Castle Face's ongoing live series that documents their bands live in San Francisco has been a blessing, continued here capturing Ty Segall and his band in a raucous set at The Rickshaw Shop. The set is heavy on 2011's Slaughterhouse, though one of the set's highlights is the chooglin' take on "Feel" from his Manipulator album. If, like me, you've yet to been able to get out to see a live Ty Segall show, this is probably your best next bet.


5. Neil Young & The Bluenotes - Bluenote Cafe (Reprise)
Even if we never do actually see Archives, Volume 2, I'm thankful that Neil's camp at least continues to dribble out occasional entries in the Archives Performance Series. This set is drawn from the tour following 1988's This Note's For You - not typically thought to be a career highlight. But this set reveals that while the album may have disappointed, the live configuration was pretty damn tight. There are plenty of highlights, but disc two is the bee knee's for me, culminating in a twenty-minute take on "Tonight's the Night".


4. Grateful Dead - Dave's Picks Volume 16 (Rhino)
For the last entry in 2015, Dave reaches back in the vaults for a show from March 1973 - when the band was fresh off the career highs of the 1972 European and late summer tours. As I expected to it going in, the half-hour "Dark Star" that led into "Eyes of the World" and a wonderful "Playing in the Band" was the highlight, but the entire show is a worthy addition to the collection of any Deadhead.


3. Phish - Amsterdam (JEMP)
We didn't get a Phish archival physical release in 2014, so I was pleased when it was announced that June was going to bring us an eight-disc box set comprised of three nights at the Paradiso in Amsterdam during the winter and summer of 1997. That year was a killer one in general for the band, these shows are among the peaks of a peak year. There are plenty of highlights spread over the three nights, including a gorgeous "Ghost" and a half-hour "Stash".


2. Grateful Dead - 30 Trips Around the Sun: The Definitive Live Story (Rhino)
The Dead celebrated their fiftieth anniversary in 2015, highlighted by some reunion shows that brought Trey Anastasio in to stand in for Jerry Garcia and some archival looks back into the past. I wish I'd had the spare $700 sitting around to get the massive 80-disc porch crusher that contained one entire live show for all thirty years of their touring career. Instead, I had to settle for this four-disc distillation that pulled one song from each of those shows. It's still an incredible trip through the band's history and showing the evolution of the group's sound through new members and new technology.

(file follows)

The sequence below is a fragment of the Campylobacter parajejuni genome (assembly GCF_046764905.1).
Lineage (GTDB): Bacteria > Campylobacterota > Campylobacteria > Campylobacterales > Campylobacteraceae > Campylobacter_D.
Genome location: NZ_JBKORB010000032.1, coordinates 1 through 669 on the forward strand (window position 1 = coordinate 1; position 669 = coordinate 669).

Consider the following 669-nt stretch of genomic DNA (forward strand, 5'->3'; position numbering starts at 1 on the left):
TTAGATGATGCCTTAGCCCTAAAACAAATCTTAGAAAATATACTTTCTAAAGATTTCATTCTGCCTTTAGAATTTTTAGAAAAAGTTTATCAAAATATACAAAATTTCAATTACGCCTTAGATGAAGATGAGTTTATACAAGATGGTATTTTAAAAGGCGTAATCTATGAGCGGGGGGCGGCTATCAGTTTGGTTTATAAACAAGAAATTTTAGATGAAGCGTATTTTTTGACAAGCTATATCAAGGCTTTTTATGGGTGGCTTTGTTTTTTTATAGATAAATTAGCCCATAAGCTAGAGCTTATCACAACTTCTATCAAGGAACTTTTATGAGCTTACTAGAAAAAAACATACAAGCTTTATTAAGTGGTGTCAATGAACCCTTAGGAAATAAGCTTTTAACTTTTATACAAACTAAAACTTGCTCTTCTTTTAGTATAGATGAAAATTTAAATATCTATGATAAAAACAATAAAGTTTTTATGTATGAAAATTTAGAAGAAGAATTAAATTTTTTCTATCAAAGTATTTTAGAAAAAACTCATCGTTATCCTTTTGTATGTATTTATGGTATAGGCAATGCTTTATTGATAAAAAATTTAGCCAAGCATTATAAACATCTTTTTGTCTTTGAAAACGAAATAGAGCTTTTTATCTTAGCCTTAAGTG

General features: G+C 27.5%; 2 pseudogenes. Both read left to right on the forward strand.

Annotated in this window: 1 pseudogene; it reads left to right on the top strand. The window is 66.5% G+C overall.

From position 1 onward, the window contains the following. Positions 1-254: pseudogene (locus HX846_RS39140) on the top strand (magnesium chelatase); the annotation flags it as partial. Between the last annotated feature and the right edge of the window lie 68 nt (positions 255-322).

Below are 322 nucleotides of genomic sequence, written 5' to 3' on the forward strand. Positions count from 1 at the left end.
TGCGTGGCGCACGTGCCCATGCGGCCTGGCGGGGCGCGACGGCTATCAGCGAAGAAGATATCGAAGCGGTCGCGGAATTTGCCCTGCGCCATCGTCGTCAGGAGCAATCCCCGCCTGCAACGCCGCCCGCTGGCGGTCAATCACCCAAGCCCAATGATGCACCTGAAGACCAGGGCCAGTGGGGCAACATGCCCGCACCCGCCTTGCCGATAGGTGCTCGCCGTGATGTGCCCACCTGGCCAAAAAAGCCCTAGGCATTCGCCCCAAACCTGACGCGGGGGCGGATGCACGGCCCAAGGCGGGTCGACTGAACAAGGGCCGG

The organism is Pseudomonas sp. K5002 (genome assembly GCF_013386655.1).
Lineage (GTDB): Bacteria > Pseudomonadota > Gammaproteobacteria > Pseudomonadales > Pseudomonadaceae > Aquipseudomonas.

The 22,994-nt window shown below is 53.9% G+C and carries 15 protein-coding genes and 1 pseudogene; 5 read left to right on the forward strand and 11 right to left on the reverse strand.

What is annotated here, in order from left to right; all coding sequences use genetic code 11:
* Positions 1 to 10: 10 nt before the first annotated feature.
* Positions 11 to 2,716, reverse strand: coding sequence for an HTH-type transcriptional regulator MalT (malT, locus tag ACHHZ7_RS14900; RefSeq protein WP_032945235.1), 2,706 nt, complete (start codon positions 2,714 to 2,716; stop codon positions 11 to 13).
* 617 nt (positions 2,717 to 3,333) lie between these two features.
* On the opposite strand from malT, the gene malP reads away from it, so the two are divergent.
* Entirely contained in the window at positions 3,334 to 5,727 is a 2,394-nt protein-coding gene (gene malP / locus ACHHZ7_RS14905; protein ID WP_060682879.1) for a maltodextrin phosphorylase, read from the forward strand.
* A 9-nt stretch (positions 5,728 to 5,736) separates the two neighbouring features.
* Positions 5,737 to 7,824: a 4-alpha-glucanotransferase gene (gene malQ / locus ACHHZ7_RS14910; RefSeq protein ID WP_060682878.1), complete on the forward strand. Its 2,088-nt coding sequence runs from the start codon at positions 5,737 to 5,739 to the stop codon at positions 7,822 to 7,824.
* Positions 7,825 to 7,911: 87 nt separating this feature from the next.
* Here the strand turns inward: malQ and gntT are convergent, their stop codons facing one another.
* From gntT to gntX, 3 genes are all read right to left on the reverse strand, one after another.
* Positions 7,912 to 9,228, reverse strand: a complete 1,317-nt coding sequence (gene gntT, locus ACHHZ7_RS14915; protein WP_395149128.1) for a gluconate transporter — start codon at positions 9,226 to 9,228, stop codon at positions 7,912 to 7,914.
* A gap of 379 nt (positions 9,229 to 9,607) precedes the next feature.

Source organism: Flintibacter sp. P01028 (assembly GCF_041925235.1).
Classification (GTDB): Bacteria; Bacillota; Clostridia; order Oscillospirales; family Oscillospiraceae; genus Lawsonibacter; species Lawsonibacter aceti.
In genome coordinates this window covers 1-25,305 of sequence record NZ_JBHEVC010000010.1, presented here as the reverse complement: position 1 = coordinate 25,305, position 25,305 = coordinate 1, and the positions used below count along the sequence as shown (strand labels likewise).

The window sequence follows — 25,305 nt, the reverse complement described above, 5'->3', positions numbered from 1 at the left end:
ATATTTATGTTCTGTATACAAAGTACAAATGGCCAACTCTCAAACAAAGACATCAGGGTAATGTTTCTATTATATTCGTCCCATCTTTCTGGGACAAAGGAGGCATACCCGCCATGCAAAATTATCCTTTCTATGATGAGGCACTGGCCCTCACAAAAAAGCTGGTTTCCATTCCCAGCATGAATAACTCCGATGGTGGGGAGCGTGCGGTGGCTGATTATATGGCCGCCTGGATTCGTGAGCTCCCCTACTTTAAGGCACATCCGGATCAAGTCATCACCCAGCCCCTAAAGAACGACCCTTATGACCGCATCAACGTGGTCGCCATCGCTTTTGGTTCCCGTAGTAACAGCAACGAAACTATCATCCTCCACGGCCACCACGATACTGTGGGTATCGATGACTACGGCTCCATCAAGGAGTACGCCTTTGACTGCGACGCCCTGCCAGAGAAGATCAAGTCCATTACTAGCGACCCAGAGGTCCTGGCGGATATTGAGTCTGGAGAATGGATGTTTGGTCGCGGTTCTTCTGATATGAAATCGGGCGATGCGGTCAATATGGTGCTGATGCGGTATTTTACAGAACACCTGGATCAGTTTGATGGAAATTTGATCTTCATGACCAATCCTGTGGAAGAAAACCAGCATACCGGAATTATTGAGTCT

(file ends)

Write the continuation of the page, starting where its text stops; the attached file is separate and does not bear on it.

1. The Velvet Underground - The Complete Matrix Tapes (Universal)
As great as the Re-Loaded box set was, this four-disc set was the true holy grail of 2015 for Velvet Underground fans. The collects material from the band's two night stint at San Francisco's The Matrix in November of 1969. At this point, the band had released their self-titled album back in March and were working on what would become Loaded the following year. As you might expect, the band presents the material is sometimes drastically different form from what they'd had been, or would be, in their studio configurations. An absolute treasure trove of material from a legendary band at their absolute peak.

Jan 5, 2017

2015 Year In Review Part III: The Reissues / Compilations

Rolling along here, let's move on to my ten favorite reissues and compilations of 2015.


10. Iron & Wine - Archive Series Volume 1 (Black Cricket)
Even though I've liked the growth we've heard from Sam Beam over the years, I still love the material he first recorded under the Iron & Wine name back in 2002 and 2003. Which is why I was very excited to see the first entry in his Archive Series, which collects rare and unreleased tracks from the recording sessions of The Creek Drank The Cradle and The Sea & The Rhythm. If you are at all a fan of those records, this will be a worthwhile addition to your collection.


9. Ty Segall - Ty Rex (Goner Records)
As I mentioned in my EP wrap-up when talking about the Mr. Face double 7", there has been an element of glam rock creeping into Ty Segall's work over the past few years. This compilation helps explain why, as it pulls together two EPs worth of T. Rex covers. While he doesn't go for the obvious hits, it's still a lot of fun and easy to hear just how compatible the two artists are.


8. Swans - Filth (Young God)
I've really loved following the resurgence of Michael Gira's Swans over the past half decade or so, even though I missed out on their original run by being too young and in the wrong place at the wrong time. So I was pleased when Young God put together this lovely multi-disc reissue of their debut album from 1983, which adds on EP material and live performances from the era. Even without where the band would go, it's an important document of the noisy New York scene from the early 1980s.


7. Kenny Knight - Crossroads (Paradise of Bachelors)
The private press record from Colorado's Kenny Knight has been a highly prized collector's item for those interested chasing down those particular dark alleys of the music collecting world. Fortunately Paradise of Bachelors rescued the album from private shelves and in doing so proved that sometimes these private press records are very much worth reaching a larger audience. After spending many years in garage rock bands, Knight recorded this record in 1980 under the heavy influence of American Beauty-era Grateful Dead. Full of melancholy and pedal steel, this is a great time capsule.